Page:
Scientists announce birth of three-parent baby

Science | Ethicists say too little is known about the generational repercussions of genetic modification
by Samantha Gobba
Posted 9/28/16, 05:14 pm

Scientists are applauding the birth of the first “three-parent baby” created using the mitochondrial replacement technique recently approved in the U.K.

Despite the procedure’s seeming success, bioethicists lamented the development as another dangerous step toward separating procreation from its natural process. Such so-called scientific advancements create a myriad of ethical questions, critics warn, not to mention uncertainty over how the process will affect future generations.

The Muslim Jordanian couple who opted for the experimental treatment had been trying to have children for nearly two decades. They turned to a team of U.S. scientists after four miscarriages and the deaths of a 6-year-old daughter and another 8-month-old child. 

Using the mitochondrial replacement method, still illegal in the United States, scientists remove the nucleus of the mother’s egg (which contains 99.9 percent of her DNA) and place it inside an unfertilized donor egg, of which the nucleus has been destroyed. Scientists then fertilize the donor egg and implant it inside the mother. 

The method can circumnavigate heritable disorders found in mitochondria, the energy-providing DNA structures surrounding the cell’s nucleus. The Jordanian couple was trying to avoid the fatal Leigh syndrome, a disorder that affects the central nervous system. 

Working in Mexico to bypass U.S. regulation, the team of scientists fertilized five embryos, only one of whom survived. On April 6, the mother bore a seemingly healthy son. 

But for ethicists, the procedure creates several moral qualms. 

“Human procreation should take place within marriage,” John Brehany with the National Catholic Bioethics Center told me. “This will certainly increase the creation of life outside the context of marriage and marital love. It will certainly increase the tendency to manipulate human life in more ways, which is an immoral evil, and will undoubtedly lead to the death of more embryos.”

Brehany also noted the couple could have chosen to adopt.

Ethicist Paige Cunningham, executive director of the Center for Bioethics and Human Dignity,  understands the Jordanian couple’s desire to have a healthy child but disapproves the method they used.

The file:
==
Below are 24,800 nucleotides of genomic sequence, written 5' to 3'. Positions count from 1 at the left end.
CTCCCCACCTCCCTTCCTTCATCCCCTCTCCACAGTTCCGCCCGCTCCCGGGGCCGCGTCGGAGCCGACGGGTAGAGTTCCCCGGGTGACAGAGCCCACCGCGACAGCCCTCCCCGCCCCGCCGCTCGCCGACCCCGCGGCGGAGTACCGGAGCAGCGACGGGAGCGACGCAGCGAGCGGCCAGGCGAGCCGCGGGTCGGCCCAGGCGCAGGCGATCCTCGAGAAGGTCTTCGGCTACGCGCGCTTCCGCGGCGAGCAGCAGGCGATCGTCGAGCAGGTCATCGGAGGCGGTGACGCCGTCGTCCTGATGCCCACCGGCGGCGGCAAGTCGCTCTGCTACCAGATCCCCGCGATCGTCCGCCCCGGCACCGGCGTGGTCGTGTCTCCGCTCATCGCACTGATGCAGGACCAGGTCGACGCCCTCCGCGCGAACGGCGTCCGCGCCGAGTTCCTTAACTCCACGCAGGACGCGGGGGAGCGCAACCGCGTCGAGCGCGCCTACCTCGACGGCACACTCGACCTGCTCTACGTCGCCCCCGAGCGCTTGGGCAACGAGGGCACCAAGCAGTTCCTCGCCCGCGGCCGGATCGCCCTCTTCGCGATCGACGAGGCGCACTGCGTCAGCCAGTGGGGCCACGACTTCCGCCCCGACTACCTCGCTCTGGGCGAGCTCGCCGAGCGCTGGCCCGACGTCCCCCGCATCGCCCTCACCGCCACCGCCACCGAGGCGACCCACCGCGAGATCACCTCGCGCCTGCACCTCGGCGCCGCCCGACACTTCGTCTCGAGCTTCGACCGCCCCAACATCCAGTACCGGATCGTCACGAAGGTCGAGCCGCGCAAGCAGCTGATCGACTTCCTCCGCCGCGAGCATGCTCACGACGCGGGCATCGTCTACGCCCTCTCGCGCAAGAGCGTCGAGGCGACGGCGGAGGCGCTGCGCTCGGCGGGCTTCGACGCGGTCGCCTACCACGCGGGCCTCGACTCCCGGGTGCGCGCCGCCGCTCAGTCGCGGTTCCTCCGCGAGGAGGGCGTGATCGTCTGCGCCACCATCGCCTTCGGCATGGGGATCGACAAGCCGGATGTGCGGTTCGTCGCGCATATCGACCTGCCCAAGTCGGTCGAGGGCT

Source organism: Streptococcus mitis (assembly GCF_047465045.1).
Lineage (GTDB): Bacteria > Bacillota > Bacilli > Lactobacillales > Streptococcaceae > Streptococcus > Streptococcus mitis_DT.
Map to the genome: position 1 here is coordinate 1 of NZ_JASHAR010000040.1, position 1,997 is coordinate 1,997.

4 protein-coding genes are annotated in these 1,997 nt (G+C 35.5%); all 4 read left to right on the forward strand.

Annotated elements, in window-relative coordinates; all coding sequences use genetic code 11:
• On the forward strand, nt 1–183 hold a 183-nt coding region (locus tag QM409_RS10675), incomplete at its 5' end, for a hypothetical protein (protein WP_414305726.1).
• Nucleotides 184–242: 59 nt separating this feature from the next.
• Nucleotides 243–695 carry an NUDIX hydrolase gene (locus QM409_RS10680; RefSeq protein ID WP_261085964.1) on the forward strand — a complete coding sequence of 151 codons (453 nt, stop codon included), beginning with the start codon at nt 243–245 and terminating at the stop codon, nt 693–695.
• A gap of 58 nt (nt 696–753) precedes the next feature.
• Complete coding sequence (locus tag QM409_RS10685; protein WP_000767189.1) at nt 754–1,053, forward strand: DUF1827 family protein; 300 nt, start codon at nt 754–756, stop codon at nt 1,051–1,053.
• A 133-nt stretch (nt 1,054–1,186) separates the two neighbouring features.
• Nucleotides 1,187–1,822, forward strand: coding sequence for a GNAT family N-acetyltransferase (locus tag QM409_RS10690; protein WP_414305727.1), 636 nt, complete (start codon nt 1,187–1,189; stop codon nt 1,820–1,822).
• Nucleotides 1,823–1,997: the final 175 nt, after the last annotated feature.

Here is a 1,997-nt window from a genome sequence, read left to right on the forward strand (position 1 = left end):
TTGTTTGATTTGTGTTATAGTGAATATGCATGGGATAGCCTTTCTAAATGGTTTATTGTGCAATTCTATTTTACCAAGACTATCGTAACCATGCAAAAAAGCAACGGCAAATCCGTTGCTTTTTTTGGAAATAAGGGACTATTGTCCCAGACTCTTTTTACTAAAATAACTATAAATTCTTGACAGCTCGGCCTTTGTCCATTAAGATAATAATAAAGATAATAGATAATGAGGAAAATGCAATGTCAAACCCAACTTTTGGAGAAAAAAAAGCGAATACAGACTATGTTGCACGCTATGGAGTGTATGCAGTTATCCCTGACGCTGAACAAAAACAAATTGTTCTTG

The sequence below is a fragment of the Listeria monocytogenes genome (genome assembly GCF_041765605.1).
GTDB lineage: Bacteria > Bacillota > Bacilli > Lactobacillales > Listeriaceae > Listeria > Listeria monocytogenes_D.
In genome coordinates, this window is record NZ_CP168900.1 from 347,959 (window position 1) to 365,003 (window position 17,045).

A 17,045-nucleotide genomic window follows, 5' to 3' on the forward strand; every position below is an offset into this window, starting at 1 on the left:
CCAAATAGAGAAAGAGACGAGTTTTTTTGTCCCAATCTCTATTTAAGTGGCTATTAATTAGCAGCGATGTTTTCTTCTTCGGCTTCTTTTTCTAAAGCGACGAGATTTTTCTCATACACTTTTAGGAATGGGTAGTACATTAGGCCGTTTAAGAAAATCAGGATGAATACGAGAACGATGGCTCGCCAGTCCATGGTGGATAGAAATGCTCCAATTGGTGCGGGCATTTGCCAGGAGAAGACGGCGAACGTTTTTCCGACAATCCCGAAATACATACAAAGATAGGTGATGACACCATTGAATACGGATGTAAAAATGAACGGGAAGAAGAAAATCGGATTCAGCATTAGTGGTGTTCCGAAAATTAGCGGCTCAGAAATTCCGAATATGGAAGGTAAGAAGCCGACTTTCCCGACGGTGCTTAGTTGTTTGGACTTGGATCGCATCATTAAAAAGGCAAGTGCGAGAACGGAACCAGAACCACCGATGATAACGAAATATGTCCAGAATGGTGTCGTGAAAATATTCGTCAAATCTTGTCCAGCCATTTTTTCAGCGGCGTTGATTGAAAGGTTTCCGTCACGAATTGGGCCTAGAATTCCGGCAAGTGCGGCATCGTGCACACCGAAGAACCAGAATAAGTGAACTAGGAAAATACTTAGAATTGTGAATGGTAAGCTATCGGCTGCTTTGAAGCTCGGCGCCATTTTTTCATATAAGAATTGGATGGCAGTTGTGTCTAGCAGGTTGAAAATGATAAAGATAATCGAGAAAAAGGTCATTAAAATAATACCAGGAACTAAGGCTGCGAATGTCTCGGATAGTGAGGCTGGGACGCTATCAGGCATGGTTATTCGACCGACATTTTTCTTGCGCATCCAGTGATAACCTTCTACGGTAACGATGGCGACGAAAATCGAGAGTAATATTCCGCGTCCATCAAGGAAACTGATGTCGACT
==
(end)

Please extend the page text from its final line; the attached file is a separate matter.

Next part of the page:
“Certainly, genetic research starts with trying to correct pretty serious diseases,” she told me. “No one can argue with that, and no one will be against trying to help parents have healthy children, but it’s the means in which we get there and the amount of risk we are willing to take and the amount of embryonic lives we are willing to sacrifice I find deeply distressing.”

Cunningham also takes issue with the unpredictable effects and the permanent nature of this kind of genetic alteration.

“You really are trying to jam genetic material together that wasn’t created to do that,” she said. “They simply cannot predict what the effect will be on the rest of the genome.”

It could lead to diseases like cancer or to mental health problems, as some DNA from the mitochondria help determine personality, Cunningham said. 

But the main concern with three-person embryos is that the process involves heritable genetic changes: the alteration of genetic coding that will be passed down to every successive generation. The practice, also known as germline gene editing, is outlawed in many countries. 

“This has crossed the clear line that is virtually universally accepted,” Cunningham said. “It’s one generation exercising irreversible power over all future generations.”

Although this couple’s child is the first born using mitochondrial replacement, he’s not the first three-person embryo. An older procedure called cytoplasmic transfer produced the first successful birth in 1997. That gave rise to the idea wealthy couples could someday order “designer babies,” physically and mentally superior—albeit genetically modified—offspring.

But the U.S. Food and Drug Administration banned cytoplasmic transfer in 2002, and research on three-person embryos came to a halt. But in February a group of scientists recommended research on the subject be legalized in the United States.

For Christians, children should not be viewed as science experiments requiring medical monitoring their whole lives, Cunningham said.

“Children are a gift, and every child deserves an unconditional welcome. And I think this kind of genetic manipulation takes us further and further away from that,” she said. “We too were chosen by adoption. We were unconditionally welcomed. And how we view our children should be a reflection of that.”

Samantha Gobba

Samantha reports on the pro-life movement for WORLD Digital.

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